No matter how fast, shiny, or up-to-date your computer is, problems like a memory leak can still affect you.
But what exactly is a memory link, and how does it happen?
What Is a Memory Leak?
Computer memory, known as random access memory (RAM), temporarily stores information relating to the operating system, programs, and services running on your computer. RAM is used because it is fast—faster even than an SSD—and is useful for storing frequently accessed data.
Applications use memory as required, storing information relating to operations, your next action, frequently requested data, and so on. When an application stops using the allocated memory, it is meant to signal that the memory is now free. However, if the program continues to run without returning the allocated memory, it will gradually consume more and more available memory, still without returning any of it, eventually causing the system to crash.
How to Detect a Memory Leak
When the system undergoes a memory shortage, you will most likely receive an on-screen warning message stating, “Your computer is low on memory.” It’s a similar message across all major operating systems, and once you see it, you’ll probably notice your performance degrading and the system begins malfunctioning.
The easiest way to check for a memory leak is by looking at your system’s RAM usage. If you see an application or process steadily consuming more and more memory, it’s a sure sign there is an issue, which could be a memory leak. For example, in the image below, Google Chrome is using a large amount of memory, but I do have five Chrome windows open with around 20 open tabs and 32GB RAM installed. So, while the figure is high, it’s not actually a problem. Now, if I looked at the processes list and found Spotify using a similar amount of RAM, that would suggest a problem and a potential memory leak issue.
How to Check RAM Usage on Windows
Right-click the taskbar and select Task Manager. On the Processes tab, sort the Memory column so the largest values are at the top. Assess whether the applications at the top are using the correct amount of memory.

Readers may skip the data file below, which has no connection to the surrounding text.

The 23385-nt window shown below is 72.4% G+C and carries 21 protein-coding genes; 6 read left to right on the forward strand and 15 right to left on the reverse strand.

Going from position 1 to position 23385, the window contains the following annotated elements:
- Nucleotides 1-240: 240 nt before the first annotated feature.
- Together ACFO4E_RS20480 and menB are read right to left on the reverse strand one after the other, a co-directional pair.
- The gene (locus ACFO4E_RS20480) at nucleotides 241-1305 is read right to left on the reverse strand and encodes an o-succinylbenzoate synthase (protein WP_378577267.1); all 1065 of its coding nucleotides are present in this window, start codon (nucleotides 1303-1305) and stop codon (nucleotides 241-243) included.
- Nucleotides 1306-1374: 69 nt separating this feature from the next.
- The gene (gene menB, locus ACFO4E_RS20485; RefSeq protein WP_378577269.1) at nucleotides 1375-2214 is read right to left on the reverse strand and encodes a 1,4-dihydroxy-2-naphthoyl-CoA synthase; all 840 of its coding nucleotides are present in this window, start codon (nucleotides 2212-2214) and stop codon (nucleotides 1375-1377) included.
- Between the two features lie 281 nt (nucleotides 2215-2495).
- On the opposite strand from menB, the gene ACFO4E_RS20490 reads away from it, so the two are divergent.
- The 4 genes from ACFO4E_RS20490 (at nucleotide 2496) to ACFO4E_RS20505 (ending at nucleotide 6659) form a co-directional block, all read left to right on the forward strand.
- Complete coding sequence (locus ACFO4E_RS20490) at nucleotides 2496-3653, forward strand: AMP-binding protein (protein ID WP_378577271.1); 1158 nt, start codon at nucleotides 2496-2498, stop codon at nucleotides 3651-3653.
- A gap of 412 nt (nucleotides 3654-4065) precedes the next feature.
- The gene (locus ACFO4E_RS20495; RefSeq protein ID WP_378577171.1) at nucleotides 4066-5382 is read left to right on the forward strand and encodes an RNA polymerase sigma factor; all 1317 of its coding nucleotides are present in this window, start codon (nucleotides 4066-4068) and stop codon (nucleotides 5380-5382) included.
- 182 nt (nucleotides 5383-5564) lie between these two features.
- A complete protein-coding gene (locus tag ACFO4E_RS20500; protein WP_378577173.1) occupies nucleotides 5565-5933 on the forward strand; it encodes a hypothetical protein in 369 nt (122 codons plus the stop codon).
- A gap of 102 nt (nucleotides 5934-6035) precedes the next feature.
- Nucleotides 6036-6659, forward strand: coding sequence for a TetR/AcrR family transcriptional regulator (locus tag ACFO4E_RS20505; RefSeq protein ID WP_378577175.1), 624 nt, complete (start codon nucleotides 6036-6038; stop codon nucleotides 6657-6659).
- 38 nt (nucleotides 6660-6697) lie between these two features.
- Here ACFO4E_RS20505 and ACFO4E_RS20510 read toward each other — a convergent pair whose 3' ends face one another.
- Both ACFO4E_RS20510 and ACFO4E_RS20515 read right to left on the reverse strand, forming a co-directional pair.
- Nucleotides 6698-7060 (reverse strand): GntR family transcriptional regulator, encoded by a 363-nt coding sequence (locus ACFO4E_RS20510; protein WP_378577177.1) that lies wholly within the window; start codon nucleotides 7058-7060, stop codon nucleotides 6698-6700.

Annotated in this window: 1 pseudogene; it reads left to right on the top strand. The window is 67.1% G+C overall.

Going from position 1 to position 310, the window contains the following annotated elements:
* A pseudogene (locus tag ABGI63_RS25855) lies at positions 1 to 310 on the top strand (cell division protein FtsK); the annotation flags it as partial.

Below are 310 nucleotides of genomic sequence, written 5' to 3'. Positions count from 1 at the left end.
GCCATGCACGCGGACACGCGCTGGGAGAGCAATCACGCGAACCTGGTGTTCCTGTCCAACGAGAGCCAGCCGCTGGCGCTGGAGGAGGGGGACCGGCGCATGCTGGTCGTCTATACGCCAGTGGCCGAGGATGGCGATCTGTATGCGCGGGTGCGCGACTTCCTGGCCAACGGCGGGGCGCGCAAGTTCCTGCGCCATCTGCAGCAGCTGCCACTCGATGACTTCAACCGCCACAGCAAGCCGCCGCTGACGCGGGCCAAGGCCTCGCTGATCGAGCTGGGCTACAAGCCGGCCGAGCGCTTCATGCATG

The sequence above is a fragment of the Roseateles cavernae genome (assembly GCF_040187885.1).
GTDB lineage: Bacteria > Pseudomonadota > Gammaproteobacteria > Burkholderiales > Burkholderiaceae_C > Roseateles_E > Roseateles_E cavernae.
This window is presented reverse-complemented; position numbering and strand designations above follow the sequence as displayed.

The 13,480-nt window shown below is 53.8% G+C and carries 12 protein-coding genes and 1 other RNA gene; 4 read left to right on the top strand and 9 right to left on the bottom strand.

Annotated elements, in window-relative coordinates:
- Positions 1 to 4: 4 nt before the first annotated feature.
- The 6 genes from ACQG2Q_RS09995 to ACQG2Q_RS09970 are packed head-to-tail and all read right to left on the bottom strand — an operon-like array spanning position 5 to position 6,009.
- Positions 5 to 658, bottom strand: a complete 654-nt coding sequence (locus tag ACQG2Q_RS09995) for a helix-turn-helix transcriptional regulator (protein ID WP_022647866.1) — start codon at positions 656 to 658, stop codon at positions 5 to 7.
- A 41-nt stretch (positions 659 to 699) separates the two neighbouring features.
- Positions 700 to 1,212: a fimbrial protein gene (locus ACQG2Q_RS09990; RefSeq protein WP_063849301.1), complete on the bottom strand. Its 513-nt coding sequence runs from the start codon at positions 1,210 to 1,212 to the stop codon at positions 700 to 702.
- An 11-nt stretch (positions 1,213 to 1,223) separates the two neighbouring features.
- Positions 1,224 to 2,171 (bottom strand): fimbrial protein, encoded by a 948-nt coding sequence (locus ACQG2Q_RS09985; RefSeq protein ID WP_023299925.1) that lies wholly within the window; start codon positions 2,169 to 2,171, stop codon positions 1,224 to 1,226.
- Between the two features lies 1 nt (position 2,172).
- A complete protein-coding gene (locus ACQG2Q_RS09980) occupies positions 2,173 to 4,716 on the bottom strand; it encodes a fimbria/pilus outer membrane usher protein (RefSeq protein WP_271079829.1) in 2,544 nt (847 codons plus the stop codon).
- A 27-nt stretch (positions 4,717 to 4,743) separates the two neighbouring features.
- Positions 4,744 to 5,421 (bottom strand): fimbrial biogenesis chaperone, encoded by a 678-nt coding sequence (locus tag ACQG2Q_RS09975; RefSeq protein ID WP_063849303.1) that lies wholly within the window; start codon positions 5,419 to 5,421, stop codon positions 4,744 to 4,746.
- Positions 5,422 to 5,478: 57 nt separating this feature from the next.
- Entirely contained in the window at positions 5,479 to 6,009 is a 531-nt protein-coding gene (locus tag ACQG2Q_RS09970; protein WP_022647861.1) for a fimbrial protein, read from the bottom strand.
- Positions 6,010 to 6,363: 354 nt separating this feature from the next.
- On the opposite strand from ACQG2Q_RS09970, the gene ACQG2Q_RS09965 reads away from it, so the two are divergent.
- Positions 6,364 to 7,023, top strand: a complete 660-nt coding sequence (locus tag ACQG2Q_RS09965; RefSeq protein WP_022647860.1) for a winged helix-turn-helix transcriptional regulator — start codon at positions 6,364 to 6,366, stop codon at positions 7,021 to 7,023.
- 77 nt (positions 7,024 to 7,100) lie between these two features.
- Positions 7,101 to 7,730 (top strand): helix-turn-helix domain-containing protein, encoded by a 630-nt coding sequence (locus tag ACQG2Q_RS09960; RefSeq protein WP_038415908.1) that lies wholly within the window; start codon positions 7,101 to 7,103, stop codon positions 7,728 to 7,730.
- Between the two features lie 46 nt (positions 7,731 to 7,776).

To close a process, right-click it and select End task.
How to Check RAM Usage on macOS
Head to Applications > Utilities, then open Activity Monitor. Select the Memory tab at the top of the Activity Monitor window. Sort the Memory column so the largest values are at the top. Now, select the app or process you want to end, then select the Stop button.
macOS then gives you two options: Quit or Force Quit. The latter will immediately attempt to terminate the process and remove any unsaved data.
How to Check RAM Usage on Linux Using System Monitor
As there are different versions of the System Monitor for each Linux desktop environment, the steps you follow may differ. Generally, you’ll input system monitor in the start menu, a start menu equivalent, or a system search tool and select the best match.
Once the System Monitor opens, sort the Memory tab or column so the largest values are at the top, and determine if any apps or processes are using excessive memory. There are also Linux commands for checking system health, which can show RAM usage.
The Consequences of Memory Leaks
The consequences and issues of a memory leak depend on the use of client or server applications.
Client Applications (Desktops and Mobile Phones)
For these, the consequences of a memory leak aren’t very serious, as the memory allocated is released when the application is terminated. So, there is no system instability. Some problems encountered by excessive memory usage can be: